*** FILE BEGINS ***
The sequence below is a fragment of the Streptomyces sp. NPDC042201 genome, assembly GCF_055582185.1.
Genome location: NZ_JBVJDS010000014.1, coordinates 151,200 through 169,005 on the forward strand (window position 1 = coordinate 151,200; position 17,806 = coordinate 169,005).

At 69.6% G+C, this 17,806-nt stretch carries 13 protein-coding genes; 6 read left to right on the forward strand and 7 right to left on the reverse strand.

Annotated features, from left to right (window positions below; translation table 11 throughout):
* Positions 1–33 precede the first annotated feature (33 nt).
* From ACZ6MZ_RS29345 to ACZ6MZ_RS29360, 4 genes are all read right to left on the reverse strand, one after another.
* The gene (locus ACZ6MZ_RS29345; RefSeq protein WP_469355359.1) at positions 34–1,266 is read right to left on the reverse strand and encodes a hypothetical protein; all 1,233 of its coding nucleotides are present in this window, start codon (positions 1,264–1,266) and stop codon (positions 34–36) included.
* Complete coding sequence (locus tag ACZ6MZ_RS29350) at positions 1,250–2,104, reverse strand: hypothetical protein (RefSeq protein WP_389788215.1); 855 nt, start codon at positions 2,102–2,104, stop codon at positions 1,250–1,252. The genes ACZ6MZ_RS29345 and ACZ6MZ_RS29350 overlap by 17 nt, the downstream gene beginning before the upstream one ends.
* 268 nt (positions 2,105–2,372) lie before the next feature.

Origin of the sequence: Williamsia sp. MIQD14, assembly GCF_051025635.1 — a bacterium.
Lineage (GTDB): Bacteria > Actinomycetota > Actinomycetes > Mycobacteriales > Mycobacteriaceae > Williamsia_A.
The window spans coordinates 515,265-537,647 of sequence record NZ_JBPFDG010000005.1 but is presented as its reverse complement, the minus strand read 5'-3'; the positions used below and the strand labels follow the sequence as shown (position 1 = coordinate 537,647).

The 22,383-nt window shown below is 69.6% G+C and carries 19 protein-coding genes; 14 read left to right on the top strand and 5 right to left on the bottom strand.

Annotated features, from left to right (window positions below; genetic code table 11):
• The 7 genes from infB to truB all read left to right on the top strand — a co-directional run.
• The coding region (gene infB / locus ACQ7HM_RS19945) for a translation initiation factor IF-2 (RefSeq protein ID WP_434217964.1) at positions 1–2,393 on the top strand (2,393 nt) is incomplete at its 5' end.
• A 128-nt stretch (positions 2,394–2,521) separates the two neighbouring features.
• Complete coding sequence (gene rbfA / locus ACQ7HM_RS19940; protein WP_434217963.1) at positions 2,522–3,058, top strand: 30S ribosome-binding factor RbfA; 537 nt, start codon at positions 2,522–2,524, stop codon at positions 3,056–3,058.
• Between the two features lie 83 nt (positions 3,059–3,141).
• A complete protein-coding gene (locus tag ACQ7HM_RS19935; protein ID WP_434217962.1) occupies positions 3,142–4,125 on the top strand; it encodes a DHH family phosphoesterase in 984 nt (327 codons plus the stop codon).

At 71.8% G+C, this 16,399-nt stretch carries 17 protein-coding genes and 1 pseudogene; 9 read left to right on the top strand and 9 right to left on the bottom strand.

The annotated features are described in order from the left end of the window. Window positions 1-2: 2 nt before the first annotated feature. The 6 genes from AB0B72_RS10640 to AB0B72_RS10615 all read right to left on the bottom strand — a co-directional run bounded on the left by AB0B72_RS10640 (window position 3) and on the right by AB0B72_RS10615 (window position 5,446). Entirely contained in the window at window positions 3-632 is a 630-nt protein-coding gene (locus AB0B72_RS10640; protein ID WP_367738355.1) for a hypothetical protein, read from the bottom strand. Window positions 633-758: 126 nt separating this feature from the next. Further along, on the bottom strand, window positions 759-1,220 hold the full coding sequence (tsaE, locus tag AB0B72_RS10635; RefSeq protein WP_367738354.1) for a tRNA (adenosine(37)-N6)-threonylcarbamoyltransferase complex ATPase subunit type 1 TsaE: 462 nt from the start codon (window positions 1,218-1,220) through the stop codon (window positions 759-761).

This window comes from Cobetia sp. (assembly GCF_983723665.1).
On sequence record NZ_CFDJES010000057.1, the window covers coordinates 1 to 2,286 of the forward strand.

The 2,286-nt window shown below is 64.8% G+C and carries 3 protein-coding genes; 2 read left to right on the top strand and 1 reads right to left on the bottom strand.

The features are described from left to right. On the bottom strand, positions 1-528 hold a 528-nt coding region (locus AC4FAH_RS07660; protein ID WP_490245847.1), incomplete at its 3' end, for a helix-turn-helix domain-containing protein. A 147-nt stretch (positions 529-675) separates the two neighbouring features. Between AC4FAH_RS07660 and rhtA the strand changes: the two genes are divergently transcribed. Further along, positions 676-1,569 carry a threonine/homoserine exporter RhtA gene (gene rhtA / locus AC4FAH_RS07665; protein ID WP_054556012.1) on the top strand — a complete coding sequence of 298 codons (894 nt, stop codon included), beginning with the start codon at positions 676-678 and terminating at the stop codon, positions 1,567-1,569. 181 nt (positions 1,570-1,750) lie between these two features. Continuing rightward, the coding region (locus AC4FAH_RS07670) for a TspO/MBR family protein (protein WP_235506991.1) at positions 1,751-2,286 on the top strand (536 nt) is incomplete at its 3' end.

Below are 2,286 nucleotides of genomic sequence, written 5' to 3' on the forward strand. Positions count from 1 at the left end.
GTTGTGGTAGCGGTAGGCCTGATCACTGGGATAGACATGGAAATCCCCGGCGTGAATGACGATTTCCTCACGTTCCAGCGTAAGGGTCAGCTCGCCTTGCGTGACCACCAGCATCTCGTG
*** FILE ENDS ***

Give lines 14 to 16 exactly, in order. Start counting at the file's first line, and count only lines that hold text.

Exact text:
Annotated features, from left to right (window positions below; genetic code table 11):
• The 7 genes from infB to truB all read left to right on the top strand — a co-directional run.
• The coding region (gene infB / locus ACQ7HM_RS19945) for a translation initiation factor IF-2 (RefSeq protein ID WP_434217964.1) at positions 1–2,393 on the top strand (2,393 nt) is incomplete at its 5' end.